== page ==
So it seems only right that today’s dish is inspired by an independent restaurant.

Brat was opened in Shoreditch in 2018 by Tomos Parry. He is inspired by the cooking techniques and respect for produce from the Basque country. But using local and seasonal British (often Welsh, he’s from Anglesey) ingredients.

It was the restaurant everyone was talking about. A Michelin star followed. Getting a table because impossible.

So it’s no wonder that I’ve never eaten there. Another one from the list of places I’ve never quite got round to visiting.

Sadly I don’t live close enough to visit their Deli, Grill and Wine Shop they have temporarily transformed into.

But I can have a go at cooking a dish from home.

An article from The Modern House about Tomos Parry contains this recipe.

“Grilled Wild Mushrooms with Confit Egg Yolk and Barley”

This is exactly what I want to cook.

You know why? It’s nothing to do with the fact I love wild mushrooms. Or the fact that I already know how to confit an egg yolk.

Nope. I want to cook this now because I can make fresh, home-made bread to go with it.

Made with yeast.

Yes, you heard me right. I am now the proud owner of yeast!

Aidan was at work earlier this week and popped into Waitrose.

And there, in a supermarket, for the first time in nine weeks, he found yeast!

So with Aidan gaining enough brownie points to keep him going for the rest of the year, I set about making bread.

Once the dough is proving I turn my attention to what I’m actually supposed to be doing.

Which is making mushroom stock.

For this chopped mushrooms, leeks, onions, carrots and garlic get spread on a roasting tray and put into an oven for an hour.

The recipe says preheat the oven to 18°C. I assume this must be a typo. It’s currently 21°C in my house. I’m fairly sure it’s’ impossible to get my oven colder.

I assume they mean 180°C, which I will interpret as 160°C for a fan oven.

After an hour roasting they go into a saucepan with herbs and peppercorns and get covered in cold water. Bring to the boil and leave to simmer for an hour.

I’m ready to bake my bread now so the oven gets turned up and in it goes.

I strain the stock through a sieve. It tastes delicious! I’ve never bothered making vegetable stock before. I’ve always assumed it’s when you have animal or fish bones that you can produce something better than a foil wrapped stock cube.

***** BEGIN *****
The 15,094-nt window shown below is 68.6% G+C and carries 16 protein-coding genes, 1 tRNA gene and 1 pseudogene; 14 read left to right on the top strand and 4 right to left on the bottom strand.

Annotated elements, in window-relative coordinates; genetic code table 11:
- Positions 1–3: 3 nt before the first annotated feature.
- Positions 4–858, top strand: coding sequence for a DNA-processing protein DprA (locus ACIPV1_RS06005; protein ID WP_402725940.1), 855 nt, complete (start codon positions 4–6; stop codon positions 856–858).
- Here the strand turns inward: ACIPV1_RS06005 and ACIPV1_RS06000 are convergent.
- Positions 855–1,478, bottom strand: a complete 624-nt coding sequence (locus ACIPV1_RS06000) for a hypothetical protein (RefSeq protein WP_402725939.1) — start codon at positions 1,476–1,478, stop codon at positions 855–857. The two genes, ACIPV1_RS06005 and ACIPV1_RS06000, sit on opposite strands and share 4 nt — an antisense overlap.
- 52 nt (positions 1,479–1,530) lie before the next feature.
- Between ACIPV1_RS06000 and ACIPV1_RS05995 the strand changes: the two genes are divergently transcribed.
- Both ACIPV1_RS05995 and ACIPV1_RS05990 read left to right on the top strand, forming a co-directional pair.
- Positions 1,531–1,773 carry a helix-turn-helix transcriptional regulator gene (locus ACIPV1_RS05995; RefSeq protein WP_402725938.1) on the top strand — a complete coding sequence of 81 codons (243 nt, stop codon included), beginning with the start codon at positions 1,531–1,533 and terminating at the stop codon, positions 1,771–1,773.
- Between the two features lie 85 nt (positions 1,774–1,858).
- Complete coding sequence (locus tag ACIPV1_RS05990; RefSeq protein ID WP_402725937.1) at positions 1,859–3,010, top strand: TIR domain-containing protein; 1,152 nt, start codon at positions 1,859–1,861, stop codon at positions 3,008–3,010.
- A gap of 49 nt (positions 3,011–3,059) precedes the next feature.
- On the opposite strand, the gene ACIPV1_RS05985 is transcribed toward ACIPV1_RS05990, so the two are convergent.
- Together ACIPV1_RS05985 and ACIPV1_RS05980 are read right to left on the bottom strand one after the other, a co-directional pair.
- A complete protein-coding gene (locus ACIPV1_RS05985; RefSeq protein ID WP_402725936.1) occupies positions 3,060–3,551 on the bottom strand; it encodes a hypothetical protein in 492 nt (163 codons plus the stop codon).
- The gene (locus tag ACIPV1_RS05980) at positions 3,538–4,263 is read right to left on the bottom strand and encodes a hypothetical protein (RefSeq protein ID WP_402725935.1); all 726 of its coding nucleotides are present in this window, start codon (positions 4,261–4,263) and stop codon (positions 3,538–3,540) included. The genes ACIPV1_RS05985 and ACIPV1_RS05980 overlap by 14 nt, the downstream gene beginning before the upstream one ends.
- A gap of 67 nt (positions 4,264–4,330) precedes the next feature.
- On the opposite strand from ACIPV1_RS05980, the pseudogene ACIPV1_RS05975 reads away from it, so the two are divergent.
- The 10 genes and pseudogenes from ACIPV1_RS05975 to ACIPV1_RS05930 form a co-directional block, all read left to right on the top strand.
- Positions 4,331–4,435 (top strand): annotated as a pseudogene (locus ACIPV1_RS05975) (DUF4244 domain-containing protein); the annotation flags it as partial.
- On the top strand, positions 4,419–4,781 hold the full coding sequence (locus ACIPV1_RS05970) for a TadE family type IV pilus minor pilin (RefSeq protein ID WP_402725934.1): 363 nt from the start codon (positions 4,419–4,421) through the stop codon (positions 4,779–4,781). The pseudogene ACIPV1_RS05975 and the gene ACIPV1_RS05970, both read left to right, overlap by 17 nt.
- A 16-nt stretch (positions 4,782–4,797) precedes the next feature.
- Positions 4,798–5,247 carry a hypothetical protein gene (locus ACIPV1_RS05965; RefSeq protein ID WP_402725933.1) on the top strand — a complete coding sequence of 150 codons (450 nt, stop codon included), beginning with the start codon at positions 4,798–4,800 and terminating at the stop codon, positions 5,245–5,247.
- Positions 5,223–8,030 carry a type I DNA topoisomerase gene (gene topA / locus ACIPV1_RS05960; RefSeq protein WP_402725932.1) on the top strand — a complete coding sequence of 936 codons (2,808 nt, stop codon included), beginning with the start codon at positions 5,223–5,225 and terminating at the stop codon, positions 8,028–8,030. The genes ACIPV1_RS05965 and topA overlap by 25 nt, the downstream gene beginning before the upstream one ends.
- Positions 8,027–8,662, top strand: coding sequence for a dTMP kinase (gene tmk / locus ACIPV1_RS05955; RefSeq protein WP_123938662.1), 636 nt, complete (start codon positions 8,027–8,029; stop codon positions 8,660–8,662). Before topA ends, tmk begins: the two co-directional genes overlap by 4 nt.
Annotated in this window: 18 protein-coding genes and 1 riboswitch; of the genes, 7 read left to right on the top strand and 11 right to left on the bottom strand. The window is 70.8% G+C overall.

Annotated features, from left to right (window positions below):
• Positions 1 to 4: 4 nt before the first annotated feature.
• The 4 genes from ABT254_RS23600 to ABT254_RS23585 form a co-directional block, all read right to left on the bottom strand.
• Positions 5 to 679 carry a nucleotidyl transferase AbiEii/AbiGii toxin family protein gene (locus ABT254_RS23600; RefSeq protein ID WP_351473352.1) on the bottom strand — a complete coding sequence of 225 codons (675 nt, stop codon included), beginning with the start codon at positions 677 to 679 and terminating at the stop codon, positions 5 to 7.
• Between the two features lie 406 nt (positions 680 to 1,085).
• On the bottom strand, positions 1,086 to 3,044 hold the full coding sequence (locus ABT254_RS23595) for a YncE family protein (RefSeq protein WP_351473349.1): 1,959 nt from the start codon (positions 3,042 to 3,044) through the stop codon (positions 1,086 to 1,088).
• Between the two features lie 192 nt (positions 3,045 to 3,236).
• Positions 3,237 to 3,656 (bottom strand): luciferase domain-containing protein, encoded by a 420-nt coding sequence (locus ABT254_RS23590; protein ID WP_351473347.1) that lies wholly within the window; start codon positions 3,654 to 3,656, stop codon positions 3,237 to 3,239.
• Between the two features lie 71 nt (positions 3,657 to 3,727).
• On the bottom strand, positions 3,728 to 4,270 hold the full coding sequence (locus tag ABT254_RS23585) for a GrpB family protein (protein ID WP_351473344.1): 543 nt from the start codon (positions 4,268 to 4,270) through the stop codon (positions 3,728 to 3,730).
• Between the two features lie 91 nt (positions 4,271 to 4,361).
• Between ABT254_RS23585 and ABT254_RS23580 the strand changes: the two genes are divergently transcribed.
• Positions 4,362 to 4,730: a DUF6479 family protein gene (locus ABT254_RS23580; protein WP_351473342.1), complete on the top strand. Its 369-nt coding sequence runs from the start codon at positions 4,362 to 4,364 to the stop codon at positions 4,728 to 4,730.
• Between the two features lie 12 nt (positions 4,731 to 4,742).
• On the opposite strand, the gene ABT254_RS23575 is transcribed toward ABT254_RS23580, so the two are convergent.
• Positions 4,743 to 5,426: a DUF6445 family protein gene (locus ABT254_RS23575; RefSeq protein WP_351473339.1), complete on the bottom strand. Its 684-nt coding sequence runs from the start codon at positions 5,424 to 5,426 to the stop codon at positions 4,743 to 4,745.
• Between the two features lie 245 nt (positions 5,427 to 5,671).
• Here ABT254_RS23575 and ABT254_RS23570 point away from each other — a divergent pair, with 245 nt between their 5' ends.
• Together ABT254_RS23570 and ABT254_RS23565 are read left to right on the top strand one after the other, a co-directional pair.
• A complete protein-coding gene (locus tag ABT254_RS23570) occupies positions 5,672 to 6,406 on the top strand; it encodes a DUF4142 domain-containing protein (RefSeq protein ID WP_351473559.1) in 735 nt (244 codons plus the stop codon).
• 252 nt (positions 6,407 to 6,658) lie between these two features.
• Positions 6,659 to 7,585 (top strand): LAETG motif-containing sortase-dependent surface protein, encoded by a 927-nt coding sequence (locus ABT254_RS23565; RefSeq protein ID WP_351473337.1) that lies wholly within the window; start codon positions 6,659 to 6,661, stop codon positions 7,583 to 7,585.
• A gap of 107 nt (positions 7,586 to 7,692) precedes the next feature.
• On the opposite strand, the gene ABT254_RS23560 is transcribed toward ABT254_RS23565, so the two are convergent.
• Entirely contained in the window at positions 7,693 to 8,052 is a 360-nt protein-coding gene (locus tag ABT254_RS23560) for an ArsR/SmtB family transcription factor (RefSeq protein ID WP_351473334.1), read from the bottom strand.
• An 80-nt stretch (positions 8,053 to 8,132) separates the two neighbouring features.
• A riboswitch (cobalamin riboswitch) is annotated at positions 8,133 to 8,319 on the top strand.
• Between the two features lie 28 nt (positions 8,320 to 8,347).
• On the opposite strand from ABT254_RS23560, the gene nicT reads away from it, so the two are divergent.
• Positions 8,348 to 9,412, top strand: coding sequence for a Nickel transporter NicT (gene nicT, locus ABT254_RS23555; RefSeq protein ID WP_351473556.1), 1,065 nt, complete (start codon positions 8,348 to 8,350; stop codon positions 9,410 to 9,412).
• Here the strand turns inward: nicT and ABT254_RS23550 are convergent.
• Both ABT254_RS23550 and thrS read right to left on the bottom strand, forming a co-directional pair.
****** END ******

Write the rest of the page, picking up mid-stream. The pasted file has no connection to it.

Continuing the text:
I was wrong. The flavour of this is so much deeper than the stock cube version. And also a lot less salty, which I like.

freshly baked bread!

I now need to wait for my bread to bake, and my oven to cool down, before I can confit the egg yolks.

I submerge two egg yolks in olive oil in a soufflé ramekin (I’ve still not make a soufflé) because it is a nice small oven proof dish. This means I don’t need to use too much oil.

When the oven has got to 65°C the egg yolks go in for 55 minutes.

I take barley out the cupboard and read the instructions on the packet. It says to cook for 1 hour 15 minutes! What?!

Well I don’t have that long. I’ve got 50 minutes tops. My eggs are in. I’m on a deadline.

So barley, water and a spoonful of miso paste go into a saucepan and I set it to a rapid boil. I pray it hurries up.

20 minutes later I have perfectly cooked barley.

So I’ve panicked over nothing. How on earth does the supermarket packet think it will take nearly four times longer to cook? Maybe they tried to put it in an 18°C oven.

Brat would cook their mushrooms over a charcoal grill. I just get out my trusty non stick frying pan and get it nice and hot. I fry the mushrooms without any oil, and work in batches so they don’t crowd the pan and start sweating rather than grilling.

As the mushrooms are done they get added to the mushroom stock and then I’m ready.

The trickiest part of this is trying to balance a confit egg yolk on top of a heap of barley. If you try this make a well in the centre so it can’t make a break for it and slide off to the side of the plate.

I slice the fresh loaf and we tuck in, dipping the bread into the mushroom broth. It’s utterly delicious.

Even Aidan loves it.

Maybe that’s earned me a few brownie points too.